The Information Technology Act, 2000 also exempts Internet Service Providers from liability if they can prove that they had no knowledge of the occurrence of the alleged counterfeit act and that they had taken sufficient steps to prevent a violation. Section 79 of the Information Technology Act, 2000 when read with Section 81 gives us a glimpse at the inadequacy and ambiguity of laws defining intermediary liability in India. When we interpret Section 79, it talks about the provision of safe-harbor provision available to an intermediary which grants conditional immunity to intermediaries from liability for third party acts. Section 79 of the Information Technology Act exempts network service providers or intermediaries from liability if it is proved that the offence or contravention was committed without his knowledge or that he had exercised all due diligence to prevent the commission of such offence or contravention. While the Section provides protection to the intermediary, it contains an important caveat to this protection which is that such protection under Section 79 can be availed only in the scenarios where the intermediary was not aware that the information hosted it was infringed material. The provision provides a loophole wherein an intermediary can escape responsibility in almost all scenarios.
On assessment and analysis of the Information Technology Act, 2000, and the Copyright Act, 1957 it can be clearly inferred that an intermediary otherwise found liable under Indian Copyright Act, shall not be made available with the benefit of Section 79. The existing provisions do not clearly prescribe liability limits of service providers and it is vital that the liability of service providers for infringement must be made more explicit. The Information Technology Act, 2008 must include provisions that address the financial aspect of the transaction and the relationship between an Internet Service Provider and a third party. This is extremely important in determining the identity of the violator. The American concept of contributory infringement must be adopted to effectively deal with this menace and to protect the consumer as well as maintain a balanced competition. All the Internet Service Providers must practice due diligence in order to be exempted from any liability. When the laws are not binding it is evident that counterfeiters will take advantage of the situation and when Internet Service Providers can just shrug off their liabilities easily then why will they take the initiative to either practice due diligence or to take efforts to prevent such an act. The Act does not give the meaning of the word “due-diligence”. Such loopholes in the legislation can have a very disastrous result.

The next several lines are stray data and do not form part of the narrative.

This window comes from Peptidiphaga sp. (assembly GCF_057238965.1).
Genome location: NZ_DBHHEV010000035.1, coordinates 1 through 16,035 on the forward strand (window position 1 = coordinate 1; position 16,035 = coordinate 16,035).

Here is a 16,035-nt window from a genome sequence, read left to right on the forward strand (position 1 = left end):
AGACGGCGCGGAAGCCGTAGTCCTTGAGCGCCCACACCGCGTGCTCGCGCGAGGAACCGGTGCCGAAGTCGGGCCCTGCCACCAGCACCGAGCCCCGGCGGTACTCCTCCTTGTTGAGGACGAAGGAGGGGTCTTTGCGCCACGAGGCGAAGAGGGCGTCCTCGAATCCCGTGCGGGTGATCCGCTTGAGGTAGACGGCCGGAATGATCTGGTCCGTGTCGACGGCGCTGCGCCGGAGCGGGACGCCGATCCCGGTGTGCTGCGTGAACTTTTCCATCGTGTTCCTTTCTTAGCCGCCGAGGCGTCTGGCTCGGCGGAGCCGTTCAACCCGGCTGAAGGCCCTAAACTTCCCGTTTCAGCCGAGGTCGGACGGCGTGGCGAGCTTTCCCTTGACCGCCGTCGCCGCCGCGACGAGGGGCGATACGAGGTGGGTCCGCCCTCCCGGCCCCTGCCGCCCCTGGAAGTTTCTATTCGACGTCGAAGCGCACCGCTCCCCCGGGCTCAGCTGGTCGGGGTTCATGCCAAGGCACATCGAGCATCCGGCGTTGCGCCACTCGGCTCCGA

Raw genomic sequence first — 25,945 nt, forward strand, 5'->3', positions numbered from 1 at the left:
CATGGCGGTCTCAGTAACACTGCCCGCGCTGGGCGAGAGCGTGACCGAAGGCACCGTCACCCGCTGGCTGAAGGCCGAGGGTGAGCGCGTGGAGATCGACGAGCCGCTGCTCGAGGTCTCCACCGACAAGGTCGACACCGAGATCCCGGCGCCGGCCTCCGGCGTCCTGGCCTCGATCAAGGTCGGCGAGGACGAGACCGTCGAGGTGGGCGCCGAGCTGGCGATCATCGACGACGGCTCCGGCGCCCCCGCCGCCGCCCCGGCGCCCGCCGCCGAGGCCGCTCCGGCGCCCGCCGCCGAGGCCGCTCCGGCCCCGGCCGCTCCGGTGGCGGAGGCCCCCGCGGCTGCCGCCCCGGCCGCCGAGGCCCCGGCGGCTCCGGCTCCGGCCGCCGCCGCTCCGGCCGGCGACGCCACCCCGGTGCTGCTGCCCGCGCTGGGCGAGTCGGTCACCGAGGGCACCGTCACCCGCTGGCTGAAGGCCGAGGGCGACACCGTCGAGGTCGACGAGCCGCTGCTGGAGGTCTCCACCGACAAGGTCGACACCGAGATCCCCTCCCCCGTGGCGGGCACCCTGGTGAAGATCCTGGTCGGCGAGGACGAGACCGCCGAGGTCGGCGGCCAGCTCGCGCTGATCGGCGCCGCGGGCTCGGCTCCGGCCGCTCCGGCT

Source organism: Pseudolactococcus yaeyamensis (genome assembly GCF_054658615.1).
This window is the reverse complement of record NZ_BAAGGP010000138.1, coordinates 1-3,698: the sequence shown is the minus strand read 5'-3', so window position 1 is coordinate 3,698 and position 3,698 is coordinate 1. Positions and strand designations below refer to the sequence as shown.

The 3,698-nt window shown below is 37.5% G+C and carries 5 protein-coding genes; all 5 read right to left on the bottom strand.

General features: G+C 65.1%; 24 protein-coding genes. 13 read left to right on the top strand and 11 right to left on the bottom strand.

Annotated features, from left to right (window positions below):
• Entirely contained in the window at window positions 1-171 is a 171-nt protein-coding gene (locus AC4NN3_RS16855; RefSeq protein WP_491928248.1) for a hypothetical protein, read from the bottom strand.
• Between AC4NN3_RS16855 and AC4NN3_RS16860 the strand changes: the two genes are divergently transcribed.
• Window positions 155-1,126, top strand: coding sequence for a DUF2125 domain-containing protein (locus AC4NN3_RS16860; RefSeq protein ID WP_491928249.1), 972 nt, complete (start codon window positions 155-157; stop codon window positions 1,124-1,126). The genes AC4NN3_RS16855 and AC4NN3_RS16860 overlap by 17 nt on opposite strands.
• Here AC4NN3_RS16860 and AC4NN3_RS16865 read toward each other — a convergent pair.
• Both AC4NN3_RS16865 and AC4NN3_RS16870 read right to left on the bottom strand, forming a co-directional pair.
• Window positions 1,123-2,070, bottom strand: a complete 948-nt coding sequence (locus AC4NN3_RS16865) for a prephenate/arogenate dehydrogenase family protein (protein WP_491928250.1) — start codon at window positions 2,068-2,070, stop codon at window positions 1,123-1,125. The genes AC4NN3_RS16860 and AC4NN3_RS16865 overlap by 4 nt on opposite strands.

An effort can be made by brand owners as well to prevent counterfeiting of their products. Quality checks and surprise checking of the products at various warehouses is an essential aspect of curbing counterfeiting. The general public should also make aware of methods to differentiate between original and fake products. Holograms, packaging, and serialization should also be upgraded from time to time. In case an online service provider is found selling counterfeit products through their website then an immediate injunction or a, seize and desist order should be procured against such an infringer. On subsequent counterfeiting, the online service provider should be banned from dealing their products. Consumers can also make an effort towards curbing counterfeiting. They can report from where they bought the counterfeit good. They can also voice such findings on a public platform where others can also make themselves aware. Consciously they should not purchase counterfeit goods. They should always be vigilant and aware in such matters. Consumers should not settle for counterfeit products knowingly just because they are cheaper than the original. In the long run, counterfeit goods cost more, sometimes, even more than your life.
There is an immediate need for express and stringent provisions to prevent the infringement and to hold the intermediaries accountable for the products being sold on their portals. Express provisions that state when, where, and how the liability of the ISPs shall arise, the liability of the third parties/ sellers, and the punishments should be included and implemented as soon as possible. Strict actions should be taken against counterfeiters. Then only the ISPs shall flourish otherwise the consumers will lose their confidence in such service providers very quickly, hampering their growth as well the economy’s.
Key Features & Highlights of the Provisions of Consumer Protection Act, 2019 Coming into Force on July 20, 2020